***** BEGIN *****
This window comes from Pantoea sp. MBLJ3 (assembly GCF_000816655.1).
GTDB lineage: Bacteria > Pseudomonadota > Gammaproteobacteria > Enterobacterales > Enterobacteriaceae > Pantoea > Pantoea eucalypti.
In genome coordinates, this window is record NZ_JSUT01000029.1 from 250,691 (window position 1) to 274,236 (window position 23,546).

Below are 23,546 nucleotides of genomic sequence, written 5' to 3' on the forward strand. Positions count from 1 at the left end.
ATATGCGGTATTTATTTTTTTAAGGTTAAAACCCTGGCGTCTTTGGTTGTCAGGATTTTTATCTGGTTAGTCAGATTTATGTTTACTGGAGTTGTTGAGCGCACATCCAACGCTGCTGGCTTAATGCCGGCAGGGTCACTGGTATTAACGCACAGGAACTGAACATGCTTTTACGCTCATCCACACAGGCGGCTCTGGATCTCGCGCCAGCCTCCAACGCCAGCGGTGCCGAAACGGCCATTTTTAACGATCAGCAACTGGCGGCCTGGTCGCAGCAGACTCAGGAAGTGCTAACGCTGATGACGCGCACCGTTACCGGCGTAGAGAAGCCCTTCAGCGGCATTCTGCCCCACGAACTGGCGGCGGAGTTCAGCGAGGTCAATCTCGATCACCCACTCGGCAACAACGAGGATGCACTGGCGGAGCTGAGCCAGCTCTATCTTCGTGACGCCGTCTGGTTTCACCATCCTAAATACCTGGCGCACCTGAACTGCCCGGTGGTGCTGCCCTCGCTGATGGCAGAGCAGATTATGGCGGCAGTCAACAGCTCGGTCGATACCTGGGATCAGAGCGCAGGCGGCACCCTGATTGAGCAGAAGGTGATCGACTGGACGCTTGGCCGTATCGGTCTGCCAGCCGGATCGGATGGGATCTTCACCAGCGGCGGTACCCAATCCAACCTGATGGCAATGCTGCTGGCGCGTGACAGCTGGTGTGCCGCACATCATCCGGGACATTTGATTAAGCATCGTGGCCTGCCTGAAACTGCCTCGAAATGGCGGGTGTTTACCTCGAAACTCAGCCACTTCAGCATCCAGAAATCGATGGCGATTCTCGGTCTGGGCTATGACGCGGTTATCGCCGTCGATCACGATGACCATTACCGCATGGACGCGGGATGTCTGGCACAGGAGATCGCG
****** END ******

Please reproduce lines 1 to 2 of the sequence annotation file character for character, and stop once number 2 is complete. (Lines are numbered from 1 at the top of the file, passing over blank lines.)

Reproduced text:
This window comes from Pantoea sp. MBLJ3 (assembly GCF_000816655.1).
GTDB lineage: Bacteria > Pseudomonadota > Gammaproteobacteria > Enterobacterales > Enterobacteriaceae > Pantoea > Pantoea eucalypti.